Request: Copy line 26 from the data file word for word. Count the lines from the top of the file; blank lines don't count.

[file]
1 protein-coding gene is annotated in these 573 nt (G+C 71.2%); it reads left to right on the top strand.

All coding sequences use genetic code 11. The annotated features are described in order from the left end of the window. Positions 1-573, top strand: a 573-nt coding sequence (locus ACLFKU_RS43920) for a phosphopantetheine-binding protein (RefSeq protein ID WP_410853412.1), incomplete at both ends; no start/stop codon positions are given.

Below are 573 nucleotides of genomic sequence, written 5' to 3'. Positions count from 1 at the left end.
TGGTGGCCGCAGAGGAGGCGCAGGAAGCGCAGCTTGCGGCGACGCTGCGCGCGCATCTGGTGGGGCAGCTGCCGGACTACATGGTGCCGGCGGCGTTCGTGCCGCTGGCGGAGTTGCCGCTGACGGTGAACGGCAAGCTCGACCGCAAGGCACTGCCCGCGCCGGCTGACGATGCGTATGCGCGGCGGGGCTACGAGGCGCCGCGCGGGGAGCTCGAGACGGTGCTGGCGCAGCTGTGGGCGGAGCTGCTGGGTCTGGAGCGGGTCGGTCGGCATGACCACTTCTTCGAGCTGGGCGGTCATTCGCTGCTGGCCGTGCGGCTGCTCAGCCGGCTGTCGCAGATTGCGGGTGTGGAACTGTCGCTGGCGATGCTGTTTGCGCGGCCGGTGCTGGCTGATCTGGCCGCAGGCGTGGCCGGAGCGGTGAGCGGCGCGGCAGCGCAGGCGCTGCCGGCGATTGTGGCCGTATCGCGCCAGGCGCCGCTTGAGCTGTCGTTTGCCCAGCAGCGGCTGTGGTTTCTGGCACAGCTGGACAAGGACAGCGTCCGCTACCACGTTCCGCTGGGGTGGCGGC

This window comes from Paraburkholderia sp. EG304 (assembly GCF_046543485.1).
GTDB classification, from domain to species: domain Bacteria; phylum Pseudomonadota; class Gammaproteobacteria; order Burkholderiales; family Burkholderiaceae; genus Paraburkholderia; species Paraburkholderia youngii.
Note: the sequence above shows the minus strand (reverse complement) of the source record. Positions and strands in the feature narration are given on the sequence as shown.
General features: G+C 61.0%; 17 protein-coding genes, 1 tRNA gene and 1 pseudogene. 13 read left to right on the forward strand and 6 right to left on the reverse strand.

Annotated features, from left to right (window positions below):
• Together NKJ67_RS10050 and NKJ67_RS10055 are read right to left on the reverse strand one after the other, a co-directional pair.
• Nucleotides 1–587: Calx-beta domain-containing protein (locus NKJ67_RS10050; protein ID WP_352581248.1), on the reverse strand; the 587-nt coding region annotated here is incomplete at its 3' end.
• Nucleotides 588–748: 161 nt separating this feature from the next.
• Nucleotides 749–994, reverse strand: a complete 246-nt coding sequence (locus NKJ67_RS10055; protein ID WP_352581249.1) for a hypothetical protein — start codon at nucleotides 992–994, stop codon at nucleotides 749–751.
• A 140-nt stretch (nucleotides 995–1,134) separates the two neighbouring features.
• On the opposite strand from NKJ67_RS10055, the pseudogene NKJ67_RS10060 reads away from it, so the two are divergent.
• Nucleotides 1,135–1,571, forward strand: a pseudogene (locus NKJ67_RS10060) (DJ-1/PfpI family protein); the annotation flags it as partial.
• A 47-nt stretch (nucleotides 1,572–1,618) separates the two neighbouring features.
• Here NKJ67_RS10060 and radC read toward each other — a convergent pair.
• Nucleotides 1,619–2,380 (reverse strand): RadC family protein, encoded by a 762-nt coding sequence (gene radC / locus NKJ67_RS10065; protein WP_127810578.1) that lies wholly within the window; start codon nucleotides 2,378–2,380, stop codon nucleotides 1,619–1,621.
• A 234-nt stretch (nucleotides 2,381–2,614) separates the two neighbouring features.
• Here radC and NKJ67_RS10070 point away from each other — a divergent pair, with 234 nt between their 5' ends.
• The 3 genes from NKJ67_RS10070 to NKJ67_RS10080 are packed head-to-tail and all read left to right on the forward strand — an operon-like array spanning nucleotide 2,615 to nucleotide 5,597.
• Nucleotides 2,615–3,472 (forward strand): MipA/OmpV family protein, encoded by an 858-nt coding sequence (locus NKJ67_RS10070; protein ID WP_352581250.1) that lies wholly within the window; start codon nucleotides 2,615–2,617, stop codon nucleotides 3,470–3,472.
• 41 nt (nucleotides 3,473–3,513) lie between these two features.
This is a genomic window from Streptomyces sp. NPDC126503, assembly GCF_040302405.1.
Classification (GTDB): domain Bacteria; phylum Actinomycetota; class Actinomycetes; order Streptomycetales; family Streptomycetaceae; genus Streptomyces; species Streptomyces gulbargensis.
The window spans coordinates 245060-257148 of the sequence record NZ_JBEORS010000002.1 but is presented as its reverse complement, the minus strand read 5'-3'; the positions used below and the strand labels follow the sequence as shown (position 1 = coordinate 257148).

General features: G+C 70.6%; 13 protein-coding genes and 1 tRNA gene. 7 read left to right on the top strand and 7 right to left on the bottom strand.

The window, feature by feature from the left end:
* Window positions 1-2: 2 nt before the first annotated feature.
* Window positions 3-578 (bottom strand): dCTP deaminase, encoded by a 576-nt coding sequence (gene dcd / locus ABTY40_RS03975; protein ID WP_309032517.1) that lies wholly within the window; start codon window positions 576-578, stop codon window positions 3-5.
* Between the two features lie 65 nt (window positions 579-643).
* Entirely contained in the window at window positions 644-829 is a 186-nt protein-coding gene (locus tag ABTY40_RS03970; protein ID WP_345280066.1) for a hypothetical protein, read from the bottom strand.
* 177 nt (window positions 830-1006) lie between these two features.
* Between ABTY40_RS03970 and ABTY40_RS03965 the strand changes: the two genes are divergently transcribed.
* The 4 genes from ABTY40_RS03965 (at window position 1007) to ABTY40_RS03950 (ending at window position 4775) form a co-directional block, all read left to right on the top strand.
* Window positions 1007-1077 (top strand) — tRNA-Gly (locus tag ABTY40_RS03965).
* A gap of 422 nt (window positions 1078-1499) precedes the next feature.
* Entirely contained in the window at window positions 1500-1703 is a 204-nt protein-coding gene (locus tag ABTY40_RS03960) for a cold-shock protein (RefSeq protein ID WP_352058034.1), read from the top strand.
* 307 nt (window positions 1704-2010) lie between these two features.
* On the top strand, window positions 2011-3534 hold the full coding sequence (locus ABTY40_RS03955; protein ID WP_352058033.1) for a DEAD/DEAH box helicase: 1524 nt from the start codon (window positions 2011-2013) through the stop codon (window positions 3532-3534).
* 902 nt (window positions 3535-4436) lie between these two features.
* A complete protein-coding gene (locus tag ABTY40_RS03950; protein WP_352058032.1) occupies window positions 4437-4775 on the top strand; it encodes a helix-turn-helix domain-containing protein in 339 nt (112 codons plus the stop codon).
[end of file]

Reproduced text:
Classification (GTDB): domain Bacteria; phylum Actinomycetota; class Actinomycetes; order Streptomycetales; family Streptomycetaceae; genus Streptomyces; species Streptomyces gulbargensis.